What is Physical Testing for Industrial Applications?
Physical Testing for Industrial Applications
Physical testing your polymer materials is an essential step in ensuring the end product’s readiness for industrial applications. Physical testing is the best way to find out how your material will perform for the end user.
But what is physical testing? In polymer engineering, a physical test is any test that measures the physical characteristics of a material. These physical characteristics can include strength, flexibility, specific gravity, density, and more.
Some of the most popular physical testing methods include adhesion testing, tension testing, specific gravity testing, and electrical testing.
At ACE Laboratories, our expert engineers will work with you to decide which physical tests are appropriate for your material and its end use.
Low Temperature Testing
Does your end product need to perform at low temperatures? If so, low temperature testing is likely an important tool for the screening and development of your material.
Our first test is ASTM D1329. This method of testing quickly and consistently evaluates both the viscoelastic properties of rubber and the effects of crystallization at low temperatures. This cold testing will be especially pertinent for products that need to maintain their adhesive strength and flexibility at low temperatures.
We commonly provide TR70 and TR10 data points for ASTM D1329. You will receive data and recommendations related to your product’s low-temperature compression set and brittleness points.
Test results from two additional adhesion tests, ASTM D746 and D2137 are often used for comparative research and development purposes, as well as compliance testing. These tests examine the low-temperature flexibility of your sample material through impact.
For research and development purposes, ASTM D746 AND D2137 determine the lowest temperature at which your sample can be expected to perform.
Compliance testing consists of a simple “Pass/Fail” test at a given temperature.
Tension testing is used to evaluate the tensile properties of thermoplastic elastomers and vulcanized thermoset rubbers.
Thermoplastic elastomers, common in the automotive and household appliances sectors, are mixes of polymers that exhibit both thermoplastic and elastomeric properties. They are highly flexible, and return to nearly their original shapes after stretching, resulting in an excellent lifespan and physical range.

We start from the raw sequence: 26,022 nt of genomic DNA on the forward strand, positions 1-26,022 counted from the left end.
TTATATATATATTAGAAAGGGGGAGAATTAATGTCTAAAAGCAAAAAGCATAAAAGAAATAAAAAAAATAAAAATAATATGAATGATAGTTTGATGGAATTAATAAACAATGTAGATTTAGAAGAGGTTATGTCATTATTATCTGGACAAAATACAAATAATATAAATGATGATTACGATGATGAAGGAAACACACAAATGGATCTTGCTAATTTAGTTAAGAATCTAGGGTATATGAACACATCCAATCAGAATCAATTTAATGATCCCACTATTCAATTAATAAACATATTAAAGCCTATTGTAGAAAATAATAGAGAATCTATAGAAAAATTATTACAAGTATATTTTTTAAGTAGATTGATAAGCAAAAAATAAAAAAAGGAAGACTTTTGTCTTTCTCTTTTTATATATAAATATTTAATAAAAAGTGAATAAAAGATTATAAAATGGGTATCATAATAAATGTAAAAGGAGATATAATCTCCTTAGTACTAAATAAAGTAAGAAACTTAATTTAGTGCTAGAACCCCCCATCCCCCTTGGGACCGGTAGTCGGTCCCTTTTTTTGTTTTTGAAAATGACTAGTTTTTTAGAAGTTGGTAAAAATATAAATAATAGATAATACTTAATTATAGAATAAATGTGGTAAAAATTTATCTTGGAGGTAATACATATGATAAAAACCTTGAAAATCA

Vulcanized thermoset rubbers are similar to thermoplastic elastomers, with differing cross-linking bonds in their structure. Vulcanized thermoset rubbers tend to be more chemically resistant, thermally stable, and creep/set resistant than thermoplastic elastomers.
Testing the tensile properties of these rubbers is extremely important for meeting industrial standards and excelling in industrial applications. While tensile properties are simple, testing them is one of the most vital ways to determine whether or not a material is suitable for its end application.
At ACE, we use the ASTM D412 standard to test all commonly referenced tensile and elongation properties, such as yield strength and rebound resistance. On top of the common properties, we also test several other areas, including Tensile Set.
To test Tensile Set, we elongate a material, hold for a predetermined amount of time, and then allow the material to retract after release. These tests are critical in evaluating plastic deformation and preventing permanent deformation for the end user.
Our rubber process analyzer and rebound resilience tests are also important to consider when evaluating flexibility, strength, and tensile properties.
Specific Gravity Testing
What is specific gravity?
Most simply put, specific gravity measures the ratio of the density of a mass to an equal volume of deionized water. The measurement is taken at 23 degrees Celsius.
Specific gravity measurements are important to consider when determining production and manufacturing costs. Since plastics are typically sold at a cost-per-pound price, a lower density—or lower specific gravity—means there will be more volume of material per pound.
Using ASTM D297, ACE can identify specific rubber polymers that are present in your rubber product with specific gravity testing.
This testing standard uses the hydrostatic method to determine specific gravity.
You can use knowledge about your material’s specific gravity to compare materials in a concrete way. You may also want to consider comparing theoretical properties to actual properties in order to evaluate mix quality and identify possible processing concerns.
Electrical testing is important because it allows us to ensure the safety of a material’s end users. Of course, this is especially true for materials that are guaranteed or even likely to come into contact with electrical charges, like insulators and wire cables.
It is important that electricity can move safely through a material and across its surfaces. To know this, we must understand the way an electrical charge interacts with your material.
ACE uses ASTM D991 to predict the safety, static change, and current transmission of a material in application.
We also use ASTM D257 to quickly check your material’s volume resistivity and surface conductivity by using a closed ring system.
Let’s See What Your Material Can Do
Whether you’re working with a rubber compound or other material for industrial use, ACE wants to meet your challenges head-on.
Contact us to make a physical testing plan for your material today—let’s see how great your end product can be.
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